Forthe most part, reasonable Pirate fans seem to be anywhere from cautiously optimistic to downright enthusiastic about the trades the Pirates made yesterday. Any reaction in that spectrum is acceptable, I think, and we've got plenty of time to debate all of that and more as these prospects get into the system and start developing. For now, though, I'd like to do a little examination of team left in Pittsburgh. Bob Smizik has continually asserted that the 25 players left in black and gold amount to little more than a smoking crater on a baseball field, a team that's got a real shot at losing 41 of their final 61 games and finishing with 100 losses.
41 losses in 61 games is 110 loss baseball. Nationals baseball. Historically bad baseball. The Pirates, as currently configured, certainly aren't a good baseball team. I'm not exactly certain why so many people think they're going to be immediately that awful, though. Let's consider the players lost and how they're being replaced.
Lastings Milledge will, for the rest of 2009, likely replace Nyjer Morgan in left field. This is immediately assumed to be a universal downgrade, but I'm not sure why. If Milledge can flash some of the bat he's shown in his minor league stint with the Pirates (he's hitting .333./425/.433 in 17 games with Indy), left field could easily be a wash, even though Milledge's defense is a drop from Morgans.
At first base, Steve Pearce and Garrett Jones will probably share time. I don't think that either player is a long-term answer at any corner infield or outfield position, but they shouldn't have any trouble replacing Adam LaRoche's production at first base, which was measured by BP as only 4.5 runs above replacement. And in center, Andrew McCutchen's bat doesn't quite match Nate McLouth's yet, but depending on how you value defense you can argue that 'Cutch immediately makes up that gap in the field. In terms of total value to the Pirates, I'm not sure there's a huge difference between the two players.
The big losses come up the middle, because as has been pointed out ad nauseum, the Pirates don't have immediate replacements there. Ronny Cedeno's career UZR/150 at shortstop is -4.6, while Jack Wilson's has been between 15 and 20 the last two seasons. Wilson's VORP is 6.3 while Cedeno's is an impressive -14.7. Cedeno is, without a doubt, a terrible player and a big downgrade from Wilson. Doing some quick back of the envelope math, I'd estimate that Wilson is worth, at the absolute most, about four wins per season over Cedeno (the WARP3 bears me out on that). But we don't need Cedeno over a full season, we need him for a quarter of one. So we'll lose one more game with him at short down the stretch than we would've with Jack Wilson.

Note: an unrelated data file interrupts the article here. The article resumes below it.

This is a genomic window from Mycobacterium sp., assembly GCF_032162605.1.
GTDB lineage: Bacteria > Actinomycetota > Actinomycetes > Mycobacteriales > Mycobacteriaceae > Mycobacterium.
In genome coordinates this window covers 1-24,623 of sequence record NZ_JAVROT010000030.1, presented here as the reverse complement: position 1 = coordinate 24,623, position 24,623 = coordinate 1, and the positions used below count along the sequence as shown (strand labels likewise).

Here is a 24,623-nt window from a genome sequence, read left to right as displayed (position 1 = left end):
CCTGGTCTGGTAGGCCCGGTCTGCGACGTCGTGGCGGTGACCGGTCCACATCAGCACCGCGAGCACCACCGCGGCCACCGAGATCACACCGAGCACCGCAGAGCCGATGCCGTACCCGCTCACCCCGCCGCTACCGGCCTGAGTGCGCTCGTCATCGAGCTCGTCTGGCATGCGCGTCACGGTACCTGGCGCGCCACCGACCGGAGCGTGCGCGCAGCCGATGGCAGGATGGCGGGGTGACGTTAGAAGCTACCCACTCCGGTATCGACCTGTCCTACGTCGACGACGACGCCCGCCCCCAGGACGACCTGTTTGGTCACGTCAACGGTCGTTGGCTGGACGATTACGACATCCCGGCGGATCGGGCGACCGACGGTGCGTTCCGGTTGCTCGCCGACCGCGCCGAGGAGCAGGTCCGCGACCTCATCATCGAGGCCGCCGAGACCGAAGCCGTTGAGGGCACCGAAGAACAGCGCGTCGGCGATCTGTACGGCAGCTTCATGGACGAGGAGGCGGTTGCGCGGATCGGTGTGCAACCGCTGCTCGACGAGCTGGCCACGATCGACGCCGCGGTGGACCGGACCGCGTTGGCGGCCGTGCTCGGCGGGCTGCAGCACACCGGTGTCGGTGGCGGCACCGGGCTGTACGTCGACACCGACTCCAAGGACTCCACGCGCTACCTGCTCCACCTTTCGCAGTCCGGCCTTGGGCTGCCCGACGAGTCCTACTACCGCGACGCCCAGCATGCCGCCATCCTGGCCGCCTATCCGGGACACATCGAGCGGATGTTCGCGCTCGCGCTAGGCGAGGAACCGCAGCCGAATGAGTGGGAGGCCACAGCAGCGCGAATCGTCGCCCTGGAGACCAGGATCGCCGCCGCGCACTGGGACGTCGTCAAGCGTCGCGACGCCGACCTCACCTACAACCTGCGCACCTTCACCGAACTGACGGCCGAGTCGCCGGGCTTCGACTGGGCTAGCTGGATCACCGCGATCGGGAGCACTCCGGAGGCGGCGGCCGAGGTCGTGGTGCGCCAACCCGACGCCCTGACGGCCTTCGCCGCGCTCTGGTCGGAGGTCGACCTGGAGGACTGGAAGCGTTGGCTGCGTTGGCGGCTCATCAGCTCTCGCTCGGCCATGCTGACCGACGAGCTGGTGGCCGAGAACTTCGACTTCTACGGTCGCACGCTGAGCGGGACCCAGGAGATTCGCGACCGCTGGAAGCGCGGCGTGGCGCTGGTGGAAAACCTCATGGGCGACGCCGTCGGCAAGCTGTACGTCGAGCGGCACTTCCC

Second base is harder to quantify because there's no significant sample size for Delwyn Young's defense there. It's bad, but it's not easy to say how bad. Since FanGraphs places Freddy as a +6 in the field this year, we'll assume that for the purpose of roung numbers, Young is -15 and about two wins per season worse than Sanchez in the field. At the plate, Young's VORP is about 11 after 189 PAs, Sanchez's was 18.5 through 382. Young probably isn't that good at the plate and he'll regress a bit over a full season, but again, we're just looking at a quarter season here. For the effect of rounding, we'll say Young at second base instead of Sanchez is also worth about one loss over 40 games.
That's two losses over 40 games, maybe (**maybe**) three or four if Pearce/Jones and Milledge tank, or of 'Cutch gets cold over the remainder of his rookie year. The team is currently playing .426 ball, which I think is a fair assessment of their actual ability. That's a 69 win team over the course of the season, or a 26-35 team down the stretch. If we knock two wins off of that, they're 24-37, which gives them 67 wins. Sixty-seven wins, hmmm, now why does that sound familiar?
Could the team lose 100 games this year? Sure, they could. But I'd be really surprised if they did.